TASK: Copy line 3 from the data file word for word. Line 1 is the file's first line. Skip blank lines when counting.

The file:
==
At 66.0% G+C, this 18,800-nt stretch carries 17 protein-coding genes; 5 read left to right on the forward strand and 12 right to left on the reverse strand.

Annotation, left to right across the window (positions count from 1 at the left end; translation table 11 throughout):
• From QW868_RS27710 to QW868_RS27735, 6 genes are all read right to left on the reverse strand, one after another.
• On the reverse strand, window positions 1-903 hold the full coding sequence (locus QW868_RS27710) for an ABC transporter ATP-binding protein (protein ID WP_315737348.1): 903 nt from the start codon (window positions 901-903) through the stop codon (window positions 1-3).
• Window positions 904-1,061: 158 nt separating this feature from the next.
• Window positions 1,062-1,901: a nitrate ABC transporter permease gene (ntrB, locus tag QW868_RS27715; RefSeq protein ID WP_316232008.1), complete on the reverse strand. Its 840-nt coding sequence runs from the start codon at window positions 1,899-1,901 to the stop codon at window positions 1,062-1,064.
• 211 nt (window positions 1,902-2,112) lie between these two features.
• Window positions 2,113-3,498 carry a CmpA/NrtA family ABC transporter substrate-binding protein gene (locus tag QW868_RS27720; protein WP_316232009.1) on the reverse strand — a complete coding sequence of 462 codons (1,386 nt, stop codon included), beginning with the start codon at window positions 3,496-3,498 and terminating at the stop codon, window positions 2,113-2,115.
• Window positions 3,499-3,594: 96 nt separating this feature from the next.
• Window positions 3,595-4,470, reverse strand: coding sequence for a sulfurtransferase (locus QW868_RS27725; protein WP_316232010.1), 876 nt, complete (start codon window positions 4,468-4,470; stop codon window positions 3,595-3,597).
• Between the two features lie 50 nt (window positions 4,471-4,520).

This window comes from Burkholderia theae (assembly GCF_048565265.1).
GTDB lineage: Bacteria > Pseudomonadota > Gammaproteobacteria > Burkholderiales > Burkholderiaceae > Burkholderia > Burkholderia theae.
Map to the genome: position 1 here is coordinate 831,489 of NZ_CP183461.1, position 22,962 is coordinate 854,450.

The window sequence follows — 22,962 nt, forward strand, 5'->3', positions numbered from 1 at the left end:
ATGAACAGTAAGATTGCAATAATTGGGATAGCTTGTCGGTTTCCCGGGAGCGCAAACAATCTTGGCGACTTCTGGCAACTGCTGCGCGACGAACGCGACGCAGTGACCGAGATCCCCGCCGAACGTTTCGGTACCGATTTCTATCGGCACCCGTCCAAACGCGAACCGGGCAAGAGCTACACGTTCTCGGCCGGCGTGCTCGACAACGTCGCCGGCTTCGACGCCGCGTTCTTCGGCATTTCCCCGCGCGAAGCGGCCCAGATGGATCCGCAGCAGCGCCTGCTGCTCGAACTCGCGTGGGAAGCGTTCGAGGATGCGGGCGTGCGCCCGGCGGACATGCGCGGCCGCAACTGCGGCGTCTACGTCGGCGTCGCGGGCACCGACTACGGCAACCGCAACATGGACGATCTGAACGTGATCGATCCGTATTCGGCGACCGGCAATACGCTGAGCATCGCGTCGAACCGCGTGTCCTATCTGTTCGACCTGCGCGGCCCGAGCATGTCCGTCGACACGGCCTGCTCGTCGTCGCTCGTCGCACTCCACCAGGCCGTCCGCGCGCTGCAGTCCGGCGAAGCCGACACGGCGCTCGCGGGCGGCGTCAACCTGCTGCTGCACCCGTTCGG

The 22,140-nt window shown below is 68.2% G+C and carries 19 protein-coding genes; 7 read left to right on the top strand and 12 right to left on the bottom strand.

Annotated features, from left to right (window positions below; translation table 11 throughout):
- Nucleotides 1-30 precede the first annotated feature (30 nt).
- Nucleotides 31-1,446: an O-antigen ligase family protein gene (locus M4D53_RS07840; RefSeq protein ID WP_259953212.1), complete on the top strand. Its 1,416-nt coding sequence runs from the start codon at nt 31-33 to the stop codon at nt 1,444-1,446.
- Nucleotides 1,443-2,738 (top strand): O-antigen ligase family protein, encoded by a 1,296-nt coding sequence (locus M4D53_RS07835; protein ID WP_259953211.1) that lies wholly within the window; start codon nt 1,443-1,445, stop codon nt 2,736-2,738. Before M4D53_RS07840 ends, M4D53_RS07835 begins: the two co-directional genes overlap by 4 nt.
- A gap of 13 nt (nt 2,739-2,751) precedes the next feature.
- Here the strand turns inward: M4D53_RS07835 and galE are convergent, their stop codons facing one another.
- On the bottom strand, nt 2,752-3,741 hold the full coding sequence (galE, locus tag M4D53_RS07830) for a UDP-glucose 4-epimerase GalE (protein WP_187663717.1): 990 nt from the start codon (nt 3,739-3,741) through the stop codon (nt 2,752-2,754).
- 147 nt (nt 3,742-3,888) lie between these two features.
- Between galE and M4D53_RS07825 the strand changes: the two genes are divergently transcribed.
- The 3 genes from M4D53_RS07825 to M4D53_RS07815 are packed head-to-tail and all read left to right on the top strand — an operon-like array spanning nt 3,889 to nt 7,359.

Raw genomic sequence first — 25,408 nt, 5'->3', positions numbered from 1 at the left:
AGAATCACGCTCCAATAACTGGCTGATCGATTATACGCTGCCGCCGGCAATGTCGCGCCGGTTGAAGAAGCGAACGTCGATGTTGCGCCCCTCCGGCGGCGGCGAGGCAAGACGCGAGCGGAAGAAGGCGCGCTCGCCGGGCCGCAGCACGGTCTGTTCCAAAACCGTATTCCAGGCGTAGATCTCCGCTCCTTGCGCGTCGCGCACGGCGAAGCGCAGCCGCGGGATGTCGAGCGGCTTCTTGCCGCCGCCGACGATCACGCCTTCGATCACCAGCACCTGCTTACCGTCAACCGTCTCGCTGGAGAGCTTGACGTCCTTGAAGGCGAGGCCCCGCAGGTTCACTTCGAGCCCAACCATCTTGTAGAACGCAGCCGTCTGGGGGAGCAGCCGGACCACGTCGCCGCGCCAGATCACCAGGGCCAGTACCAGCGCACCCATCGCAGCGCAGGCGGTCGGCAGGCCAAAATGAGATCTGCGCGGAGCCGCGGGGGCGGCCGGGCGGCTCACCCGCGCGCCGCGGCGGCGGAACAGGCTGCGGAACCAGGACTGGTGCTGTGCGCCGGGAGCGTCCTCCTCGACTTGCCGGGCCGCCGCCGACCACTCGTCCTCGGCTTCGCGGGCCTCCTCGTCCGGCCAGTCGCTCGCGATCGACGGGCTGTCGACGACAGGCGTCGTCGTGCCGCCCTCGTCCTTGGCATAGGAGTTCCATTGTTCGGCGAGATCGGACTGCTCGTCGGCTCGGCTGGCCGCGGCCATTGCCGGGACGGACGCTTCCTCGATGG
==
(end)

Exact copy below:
• From QW868_RS27710 to QW868_RS27735, 6 genes are all read right to left on the reverse strand, one after another.